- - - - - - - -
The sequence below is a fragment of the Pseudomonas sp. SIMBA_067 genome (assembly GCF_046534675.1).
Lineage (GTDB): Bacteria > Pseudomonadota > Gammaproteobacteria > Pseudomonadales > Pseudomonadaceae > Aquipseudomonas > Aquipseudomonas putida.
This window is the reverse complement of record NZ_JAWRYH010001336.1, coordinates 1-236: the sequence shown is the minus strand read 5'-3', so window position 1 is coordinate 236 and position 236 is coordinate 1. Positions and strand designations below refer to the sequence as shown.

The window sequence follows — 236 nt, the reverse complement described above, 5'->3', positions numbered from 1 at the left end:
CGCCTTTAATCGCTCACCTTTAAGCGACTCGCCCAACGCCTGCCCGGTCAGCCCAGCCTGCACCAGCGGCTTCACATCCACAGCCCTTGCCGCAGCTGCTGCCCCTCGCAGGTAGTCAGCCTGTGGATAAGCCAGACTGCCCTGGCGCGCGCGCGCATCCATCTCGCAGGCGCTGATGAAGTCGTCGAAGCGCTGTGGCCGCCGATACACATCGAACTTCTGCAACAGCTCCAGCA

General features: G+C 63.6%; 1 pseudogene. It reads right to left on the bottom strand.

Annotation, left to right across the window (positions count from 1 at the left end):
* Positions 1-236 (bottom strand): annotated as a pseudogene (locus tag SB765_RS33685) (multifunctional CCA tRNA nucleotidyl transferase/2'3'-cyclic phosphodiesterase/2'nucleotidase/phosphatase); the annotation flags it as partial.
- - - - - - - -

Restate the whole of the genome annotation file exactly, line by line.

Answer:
The sequence below is a fragment of the Pseudomonas sp. SIMBA_067 genome (assembly GCF_046534675.1).
Lineage (GTDB): Bacteria > Pseudomonadota > Gammaproteobacteria > Pseudomonadales > Pseudomonadaceae > Aquipseudomonas > Aquipseudomonas putida.
This window is the reverse complement of record NZ_JAWRYH010001336.1, coordinates 1-236: the sequence shown is the minus strand read 5'-3', so window position 1 is coordinate 236 and position 236 is coordinate 1. Positions and strand designations below refer to the sequence as shown.

The window sequence follows — 236 nt, the reverse complement described above, 5'->3', positions numbered from 1 at the left end:
CGCCTTTAATCGCTCACCTTTAAGCGACTCGCCCAACGCCTGCCCGGTCAGCCCAGCCTGCACCAGCGGCTTCACATCCACAGCCCTTGCCGCAGCTGCTGCCCCTCGCAGGTAGTCAGCCTGTGGATAAGCCAGACTGCCCTGGCGCGCGCGCGCATCCATCTCGCAGGCGCTGATGAAGTCGTCGAAGCGCTGTGGCCGCCGATACACATCGAACTTCTGCAACAGCTCCAGCA

General features: G+C 63.6%; 1 pseudogene. It reads right to left on the bottom strand.

Annotation, left to right across the window (positions count from 1 at the left end):
* Positions 1-236 (bottom strand): annotated as a pseudogene (locus tag SB765_RS33685) (multifunctional CCA tRNA nucleotidyl transferase/2'3'-cyclic phosphodiesterase/2'nucleotidase/phosphatase); the annotation flags it as partial.